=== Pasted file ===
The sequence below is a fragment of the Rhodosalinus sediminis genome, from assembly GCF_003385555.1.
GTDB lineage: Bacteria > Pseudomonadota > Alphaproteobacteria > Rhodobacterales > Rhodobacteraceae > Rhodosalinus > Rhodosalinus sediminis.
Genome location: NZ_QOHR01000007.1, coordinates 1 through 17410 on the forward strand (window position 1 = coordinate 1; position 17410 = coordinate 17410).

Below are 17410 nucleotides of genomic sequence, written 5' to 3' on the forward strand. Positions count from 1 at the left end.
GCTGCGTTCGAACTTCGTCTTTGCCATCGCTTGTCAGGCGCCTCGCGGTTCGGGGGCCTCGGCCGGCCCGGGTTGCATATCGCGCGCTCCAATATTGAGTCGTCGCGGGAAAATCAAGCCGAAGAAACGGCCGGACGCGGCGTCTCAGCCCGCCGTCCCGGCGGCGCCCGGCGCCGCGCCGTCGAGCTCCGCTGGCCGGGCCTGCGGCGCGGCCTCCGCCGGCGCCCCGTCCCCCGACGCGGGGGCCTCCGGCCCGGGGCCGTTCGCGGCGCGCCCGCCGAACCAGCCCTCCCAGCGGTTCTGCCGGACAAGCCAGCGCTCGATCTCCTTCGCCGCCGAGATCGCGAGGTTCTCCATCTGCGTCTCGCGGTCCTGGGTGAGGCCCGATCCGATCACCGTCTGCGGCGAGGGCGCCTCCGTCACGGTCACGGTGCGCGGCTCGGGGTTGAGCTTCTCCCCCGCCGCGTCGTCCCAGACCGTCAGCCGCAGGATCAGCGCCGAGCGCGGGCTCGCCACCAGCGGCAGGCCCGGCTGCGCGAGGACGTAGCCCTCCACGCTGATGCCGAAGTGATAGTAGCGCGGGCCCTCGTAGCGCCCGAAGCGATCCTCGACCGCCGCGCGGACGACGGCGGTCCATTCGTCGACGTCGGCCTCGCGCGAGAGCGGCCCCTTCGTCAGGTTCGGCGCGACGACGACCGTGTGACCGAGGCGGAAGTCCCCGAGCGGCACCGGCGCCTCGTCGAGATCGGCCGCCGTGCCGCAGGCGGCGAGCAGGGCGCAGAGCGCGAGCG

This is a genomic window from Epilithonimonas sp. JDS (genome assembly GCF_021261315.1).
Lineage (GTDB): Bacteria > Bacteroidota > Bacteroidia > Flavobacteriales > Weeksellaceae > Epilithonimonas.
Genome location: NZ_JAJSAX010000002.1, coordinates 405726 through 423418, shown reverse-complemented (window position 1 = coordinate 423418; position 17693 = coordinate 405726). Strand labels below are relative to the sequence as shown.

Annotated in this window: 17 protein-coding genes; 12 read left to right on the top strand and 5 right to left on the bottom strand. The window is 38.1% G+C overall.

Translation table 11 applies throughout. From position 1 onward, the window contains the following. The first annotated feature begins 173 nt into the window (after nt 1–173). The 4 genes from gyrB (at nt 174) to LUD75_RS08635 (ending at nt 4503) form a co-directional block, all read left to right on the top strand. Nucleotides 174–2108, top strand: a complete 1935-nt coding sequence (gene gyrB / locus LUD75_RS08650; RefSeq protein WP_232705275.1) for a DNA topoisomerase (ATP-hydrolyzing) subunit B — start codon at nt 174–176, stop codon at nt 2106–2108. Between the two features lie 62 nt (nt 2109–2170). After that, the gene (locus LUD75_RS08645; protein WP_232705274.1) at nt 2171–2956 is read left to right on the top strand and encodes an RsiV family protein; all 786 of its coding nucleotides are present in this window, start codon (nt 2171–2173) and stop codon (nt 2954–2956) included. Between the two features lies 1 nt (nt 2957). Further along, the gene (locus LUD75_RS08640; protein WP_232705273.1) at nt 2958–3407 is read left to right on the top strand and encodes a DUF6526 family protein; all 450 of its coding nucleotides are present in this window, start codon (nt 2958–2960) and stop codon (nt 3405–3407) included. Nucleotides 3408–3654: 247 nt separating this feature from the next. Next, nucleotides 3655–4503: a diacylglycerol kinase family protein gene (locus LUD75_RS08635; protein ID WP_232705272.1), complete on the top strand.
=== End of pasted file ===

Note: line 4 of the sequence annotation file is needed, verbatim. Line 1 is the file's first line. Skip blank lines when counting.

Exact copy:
Below are 17410 nucleotides of genomic sequence, written 5' to 3' on the forward strand. Positions count from 1 at the left end.